Aftermass: Bicycling in a Post-Critical Mass Portland
May 23, 2014—AFTERMASS will premiere at the Clinton Street Theatre in Portland. 7 PM! $7. Please listen to Gus Van Sant who said, “This film is Great! Please watch it!” and tell all of your friends!
February 21, 2014—Our second festival appearance was at the Mid Valley Film Festival. We will post additional screening information as we receive confirmations. Most of this month was spent assembling materials for a DVD release later this summer with over 700 legal documents and 22 bonus films and deleted scenes culled from our massive vaults of footage. We will have a theatrical release in Portland in May followed by a tour from Maine to Miami in June.
November 15, 2013—The world premiere of Aftermass debuted at the Eugene International Film Festival on November 9 and we were honored to win the Board Choice Award.April 1, 2013—Editing of the 74-minute feature documentary is finished, color correction and audio mastering is completed, and the final musical score is being written and recorded! You may have caught an excerpt of the film on the Dinner+Bikes Tour this past May and you can see the film in festivals early next year!
Back in late 2008, Rev Phil Sano and I (Joe Biel) sat around talking about how much we'd like to watch a documentary about the history of Portland's Critical Mass. Shortly thereafter we scrapped together a trailer before we were each distracted by other film projects and Phil moved to Seattle. In the summer of 2009 I began making the film in earnest.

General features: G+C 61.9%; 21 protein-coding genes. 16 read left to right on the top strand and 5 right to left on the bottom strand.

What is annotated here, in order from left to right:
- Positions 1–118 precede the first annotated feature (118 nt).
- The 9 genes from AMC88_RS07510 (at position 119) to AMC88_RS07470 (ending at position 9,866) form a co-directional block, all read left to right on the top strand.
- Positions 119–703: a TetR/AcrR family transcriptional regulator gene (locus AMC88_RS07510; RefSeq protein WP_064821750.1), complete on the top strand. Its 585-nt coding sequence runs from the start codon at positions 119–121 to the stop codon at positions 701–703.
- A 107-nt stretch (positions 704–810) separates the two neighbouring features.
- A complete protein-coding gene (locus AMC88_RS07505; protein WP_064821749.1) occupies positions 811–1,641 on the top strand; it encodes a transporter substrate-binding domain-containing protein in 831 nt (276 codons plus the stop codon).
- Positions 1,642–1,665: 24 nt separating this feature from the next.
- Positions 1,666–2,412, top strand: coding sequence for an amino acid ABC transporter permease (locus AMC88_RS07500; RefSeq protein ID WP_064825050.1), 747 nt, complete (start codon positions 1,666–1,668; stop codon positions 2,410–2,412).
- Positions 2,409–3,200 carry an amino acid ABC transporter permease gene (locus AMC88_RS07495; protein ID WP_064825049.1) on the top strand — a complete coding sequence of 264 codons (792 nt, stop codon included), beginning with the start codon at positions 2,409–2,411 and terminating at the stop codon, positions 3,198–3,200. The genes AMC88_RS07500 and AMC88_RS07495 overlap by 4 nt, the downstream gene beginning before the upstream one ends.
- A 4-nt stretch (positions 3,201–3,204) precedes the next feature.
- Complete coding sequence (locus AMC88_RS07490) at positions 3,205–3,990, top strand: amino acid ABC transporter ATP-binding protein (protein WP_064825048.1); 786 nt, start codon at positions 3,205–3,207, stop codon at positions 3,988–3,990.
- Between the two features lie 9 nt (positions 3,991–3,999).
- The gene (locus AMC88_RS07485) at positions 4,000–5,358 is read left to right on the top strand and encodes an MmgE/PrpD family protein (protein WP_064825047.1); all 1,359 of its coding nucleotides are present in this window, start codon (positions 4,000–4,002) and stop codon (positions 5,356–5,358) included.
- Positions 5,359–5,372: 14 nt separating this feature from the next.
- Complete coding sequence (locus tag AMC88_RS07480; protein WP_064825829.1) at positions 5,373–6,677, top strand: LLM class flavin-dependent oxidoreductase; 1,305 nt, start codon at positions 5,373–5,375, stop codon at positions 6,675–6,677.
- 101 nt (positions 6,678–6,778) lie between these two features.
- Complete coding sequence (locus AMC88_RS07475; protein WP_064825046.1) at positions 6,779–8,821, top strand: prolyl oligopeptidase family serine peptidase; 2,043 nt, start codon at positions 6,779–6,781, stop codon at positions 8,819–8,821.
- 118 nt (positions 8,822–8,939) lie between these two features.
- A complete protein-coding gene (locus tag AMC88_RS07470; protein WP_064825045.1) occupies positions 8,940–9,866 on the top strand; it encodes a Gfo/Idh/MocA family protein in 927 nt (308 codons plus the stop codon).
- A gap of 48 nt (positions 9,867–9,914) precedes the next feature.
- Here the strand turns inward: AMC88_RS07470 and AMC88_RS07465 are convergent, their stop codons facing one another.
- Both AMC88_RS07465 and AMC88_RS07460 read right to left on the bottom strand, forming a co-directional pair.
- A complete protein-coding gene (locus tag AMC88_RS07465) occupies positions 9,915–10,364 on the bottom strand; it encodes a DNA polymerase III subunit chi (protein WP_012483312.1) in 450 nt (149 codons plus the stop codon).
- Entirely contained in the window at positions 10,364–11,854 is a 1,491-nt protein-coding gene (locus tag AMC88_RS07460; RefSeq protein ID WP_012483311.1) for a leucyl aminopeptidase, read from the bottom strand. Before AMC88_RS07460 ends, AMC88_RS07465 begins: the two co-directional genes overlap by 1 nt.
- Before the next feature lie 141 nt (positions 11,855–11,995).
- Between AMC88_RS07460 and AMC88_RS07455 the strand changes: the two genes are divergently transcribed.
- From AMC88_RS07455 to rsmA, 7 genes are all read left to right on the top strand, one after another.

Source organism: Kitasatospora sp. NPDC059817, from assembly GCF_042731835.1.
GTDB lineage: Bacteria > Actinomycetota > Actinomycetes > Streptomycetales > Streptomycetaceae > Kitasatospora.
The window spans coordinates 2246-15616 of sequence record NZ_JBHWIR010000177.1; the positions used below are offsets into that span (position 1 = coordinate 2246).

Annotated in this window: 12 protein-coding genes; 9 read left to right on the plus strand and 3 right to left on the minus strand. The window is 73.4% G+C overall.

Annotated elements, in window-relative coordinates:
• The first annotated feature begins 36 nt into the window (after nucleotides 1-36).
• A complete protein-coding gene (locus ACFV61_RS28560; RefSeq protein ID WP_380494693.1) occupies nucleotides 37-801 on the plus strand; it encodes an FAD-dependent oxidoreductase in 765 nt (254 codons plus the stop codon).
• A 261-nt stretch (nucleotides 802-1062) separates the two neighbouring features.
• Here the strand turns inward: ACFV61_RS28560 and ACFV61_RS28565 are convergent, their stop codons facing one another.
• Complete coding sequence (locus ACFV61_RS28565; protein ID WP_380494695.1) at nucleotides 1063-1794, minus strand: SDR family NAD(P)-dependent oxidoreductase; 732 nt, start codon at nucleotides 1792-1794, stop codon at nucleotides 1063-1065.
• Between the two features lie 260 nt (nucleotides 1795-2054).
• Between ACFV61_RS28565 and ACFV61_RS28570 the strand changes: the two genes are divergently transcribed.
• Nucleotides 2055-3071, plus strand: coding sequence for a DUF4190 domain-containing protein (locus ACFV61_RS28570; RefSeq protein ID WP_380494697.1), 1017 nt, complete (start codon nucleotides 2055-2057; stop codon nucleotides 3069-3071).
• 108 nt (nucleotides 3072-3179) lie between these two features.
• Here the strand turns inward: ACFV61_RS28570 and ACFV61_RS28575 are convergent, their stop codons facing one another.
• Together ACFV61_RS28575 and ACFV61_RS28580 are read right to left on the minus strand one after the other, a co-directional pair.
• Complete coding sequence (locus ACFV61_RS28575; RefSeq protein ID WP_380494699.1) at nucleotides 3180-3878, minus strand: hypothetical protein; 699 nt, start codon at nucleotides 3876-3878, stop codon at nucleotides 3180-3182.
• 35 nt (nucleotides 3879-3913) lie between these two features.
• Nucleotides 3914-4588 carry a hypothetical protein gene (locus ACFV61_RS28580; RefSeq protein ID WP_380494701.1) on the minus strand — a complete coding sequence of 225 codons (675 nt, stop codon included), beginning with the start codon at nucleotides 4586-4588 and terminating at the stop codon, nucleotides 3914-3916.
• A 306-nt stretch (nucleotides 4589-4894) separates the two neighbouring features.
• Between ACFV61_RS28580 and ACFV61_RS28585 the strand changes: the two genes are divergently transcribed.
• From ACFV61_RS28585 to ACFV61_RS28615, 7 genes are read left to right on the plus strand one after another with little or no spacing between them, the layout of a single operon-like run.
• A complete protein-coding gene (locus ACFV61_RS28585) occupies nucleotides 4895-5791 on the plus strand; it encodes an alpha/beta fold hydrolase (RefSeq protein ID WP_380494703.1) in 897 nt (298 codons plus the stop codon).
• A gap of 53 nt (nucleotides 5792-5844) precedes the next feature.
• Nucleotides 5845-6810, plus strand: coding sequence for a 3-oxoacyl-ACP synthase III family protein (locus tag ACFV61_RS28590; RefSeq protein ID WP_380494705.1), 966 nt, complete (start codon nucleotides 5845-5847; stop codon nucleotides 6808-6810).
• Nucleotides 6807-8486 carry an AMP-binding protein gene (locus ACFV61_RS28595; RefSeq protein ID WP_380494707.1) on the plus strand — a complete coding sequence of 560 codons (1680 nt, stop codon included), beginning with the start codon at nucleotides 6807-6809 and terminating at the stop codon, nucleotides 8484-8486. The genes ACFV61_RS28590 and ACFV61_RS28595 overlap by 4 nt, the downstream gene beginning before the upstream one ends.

What does it mean that Portland, one of the best North American cities for cycling, has virtually no Critical Mass? Was it no longer relevant, did its activity not appeal to a cycling “mainstream,” or was a police crackdown just so successful? What are the new goals of cyclists? What is the new activism? How are objectives reached? And perhaps most importantly, how had Critical Mass compounded with other activism and advocacy to create North America's premiere bicycling mecca?
Quickly it became clear that the narrative was more complicated than I had previously thought. It all began with the Oregon Bike Bill in 1971 but progress disappeared for over twenty years until forces converged in city hall, as advocacy, activism, and funding for projects materialized in the 90s.
Through conducting interviews, I came into possession of some historical documents and the story became increasingly complex. Why were the the police so threatened by bicyclists in this way, to the point of illegally spying on them?
I opened the umbrella a little wider to look at the big picture—what was going on in Portland simultaneously in the early 1990s? What had gone on previously? How was the city government treating it? Obviously the lawsuit from the Bicycle Transportation Alliance in 1993 played significant roles, but what else shaped the way that we bicycle today?
I spoke with Roger Geller and Mia Birk—both employed by the city to make Portland functional for cyclists. I spoke with other city employees, Critical Mass participants, politicians, former politicians, activists, BTA employees, police officers, bicycle commuters, former and future mayors, and lawyers. Every step revealed three more steps and important figures of the past and present.
In the spirit of a time forgotten in documentary, I tried hard to maintain as much objectivity as possible and to tell both sides of the story; showing the complexity of the issues and the people involved: There is no good and evil—everyone is trying to manage the situation in the best way that they know how.
The film provides new and vital insights into Portland's transportation history as well as into paths other cities can follow to healthy planning and a green future.